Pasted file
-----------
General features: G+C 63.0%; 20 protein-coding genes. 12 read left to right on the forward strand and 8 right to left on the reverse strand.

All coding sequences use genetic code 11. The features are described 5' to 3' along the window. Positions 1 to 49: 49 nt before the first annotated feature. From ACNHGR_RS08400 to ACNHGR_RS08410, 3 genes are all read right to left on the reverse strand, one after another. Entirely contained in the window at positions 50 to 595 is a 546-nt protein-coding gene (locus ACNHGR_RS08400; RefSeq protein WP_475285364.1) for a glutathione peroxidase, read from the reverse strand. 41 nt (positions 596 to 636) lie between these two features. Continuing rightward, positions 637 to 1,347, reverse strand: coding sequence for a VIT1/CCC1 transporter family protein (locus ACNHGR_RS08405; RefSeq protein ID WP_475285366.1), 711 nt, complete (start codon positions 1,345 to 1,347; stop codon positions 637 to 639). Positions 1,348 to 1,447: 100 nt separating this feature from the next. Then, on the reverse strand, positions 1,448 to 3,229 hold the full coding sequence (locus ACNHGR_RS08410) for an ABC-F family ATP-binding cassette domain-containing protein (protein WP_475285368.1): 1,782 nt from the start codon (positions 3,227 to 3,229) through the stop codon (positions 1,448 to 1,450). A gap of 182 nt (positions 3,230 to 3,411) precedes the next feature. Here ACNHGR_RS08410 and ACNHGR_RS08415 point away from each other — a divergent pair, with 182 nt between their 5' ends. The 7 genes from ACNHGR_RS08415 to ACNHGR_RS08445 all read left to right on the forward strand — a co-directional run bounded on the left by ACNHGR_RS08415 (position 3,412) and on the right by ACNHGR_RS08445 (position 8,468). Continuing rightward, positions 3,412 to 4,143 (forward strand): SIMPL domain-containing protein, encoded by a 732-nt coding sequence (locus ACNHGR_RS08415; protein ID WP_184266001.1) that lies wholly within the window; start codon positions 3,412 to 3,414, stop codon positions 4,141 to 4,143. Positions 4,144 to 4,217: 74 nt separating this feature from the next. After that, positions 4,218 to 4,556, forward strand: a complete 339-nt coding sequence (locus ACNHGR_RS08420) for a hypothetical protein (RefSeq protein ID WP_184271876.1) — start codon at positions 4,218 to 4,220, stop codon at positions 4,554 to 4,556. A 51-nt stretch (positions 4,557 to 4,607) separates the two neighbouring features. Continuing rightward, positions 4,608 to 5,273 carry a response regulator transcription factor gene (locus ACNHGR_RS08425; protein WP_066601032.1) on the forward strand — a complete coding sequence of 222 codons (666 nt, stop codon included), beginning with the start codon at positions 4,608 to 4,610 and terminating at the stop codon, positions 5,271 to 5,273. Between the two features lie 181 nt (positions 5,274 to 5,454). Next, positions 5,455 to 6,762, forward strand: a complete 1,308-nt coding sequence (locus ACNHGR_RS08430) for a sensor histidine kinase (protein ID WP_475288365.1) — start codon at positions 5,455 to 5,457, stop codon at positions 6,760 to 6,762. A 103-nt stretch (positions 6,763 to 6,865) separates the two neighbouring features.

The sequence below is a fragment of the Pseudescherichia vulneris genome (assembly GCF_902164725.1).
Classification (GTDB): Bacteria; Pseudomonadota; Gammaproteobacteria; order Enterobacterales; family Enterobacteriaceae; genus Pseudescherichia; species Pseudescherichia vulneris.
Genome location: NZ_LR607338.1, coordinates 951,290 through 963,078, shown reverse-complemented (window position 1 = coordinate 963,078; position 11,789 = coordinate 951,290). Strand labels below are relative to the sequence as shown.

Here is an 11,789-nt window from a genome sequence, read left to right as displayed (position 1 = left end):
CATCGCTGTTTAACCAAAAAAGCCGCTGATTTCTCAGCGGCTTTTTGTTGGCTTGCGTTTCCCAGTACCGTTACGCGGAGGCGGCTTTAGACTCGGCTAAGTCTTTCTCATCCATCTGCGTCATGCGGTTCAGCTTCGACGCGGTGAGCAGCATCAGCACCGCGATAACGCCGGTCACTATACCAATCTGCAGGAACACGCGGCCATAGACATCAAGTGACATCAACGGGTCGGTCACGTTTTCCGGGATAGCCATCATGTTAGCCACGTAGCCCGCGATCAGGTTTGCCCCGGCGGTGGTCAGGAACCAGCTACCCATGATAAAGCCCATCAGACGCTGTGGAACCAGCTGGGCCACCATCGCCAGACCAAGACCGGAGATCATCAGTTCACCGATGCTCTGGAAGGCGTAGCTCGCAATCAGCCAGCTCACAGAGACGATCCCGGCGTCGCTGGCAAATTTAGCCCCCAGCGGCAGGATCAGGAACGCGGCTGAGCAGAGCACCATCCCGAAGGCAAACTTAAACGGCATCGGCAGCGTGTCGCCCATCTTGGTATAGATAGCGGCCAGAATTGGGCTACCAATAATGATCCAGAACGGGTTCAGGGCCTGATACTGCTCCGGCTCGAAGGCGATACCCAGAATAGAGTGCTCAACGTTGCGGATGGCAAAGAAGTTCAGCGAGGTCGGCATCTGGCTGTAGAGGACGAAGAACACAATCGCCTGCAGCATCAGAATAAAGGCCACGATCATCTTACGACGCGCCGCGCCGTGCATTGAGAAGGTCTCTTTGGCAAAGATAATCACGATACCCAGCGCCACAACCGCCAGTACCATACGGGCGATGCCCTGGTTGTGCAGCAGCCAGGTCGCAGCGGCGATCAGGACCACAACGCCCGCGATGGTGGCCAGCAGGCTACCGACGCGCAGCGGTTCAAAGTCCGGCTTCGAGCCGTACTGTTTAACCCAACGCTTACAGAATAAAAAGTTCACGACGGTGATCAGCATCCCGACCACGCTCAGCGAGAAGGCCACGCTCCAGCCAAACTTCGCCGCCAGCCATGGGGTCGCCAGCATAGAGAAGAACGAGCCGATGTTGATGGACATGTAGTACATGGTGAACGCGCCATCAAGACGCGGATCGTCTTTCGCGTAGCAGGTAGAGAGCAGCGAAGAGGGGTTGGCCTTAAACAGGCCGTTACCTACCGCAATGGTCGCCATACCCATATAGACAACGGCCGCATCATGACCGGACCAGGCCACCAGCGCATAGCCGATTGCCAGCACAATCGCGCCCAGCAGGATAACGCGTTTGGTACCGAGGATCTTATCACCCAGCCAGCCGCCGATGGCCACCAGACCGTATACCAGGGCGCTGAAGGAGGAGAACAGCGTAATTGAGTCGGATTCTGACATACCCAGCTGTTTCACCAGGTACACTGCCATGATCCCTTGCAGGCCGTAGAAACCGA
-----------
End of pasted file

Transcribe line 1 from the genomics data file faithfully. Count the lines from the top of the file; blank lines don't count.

General features: G+C 63.0%; 20 protein-coding genes. 12 read left to right on the forward strand and 8 right to left on the reverse strand.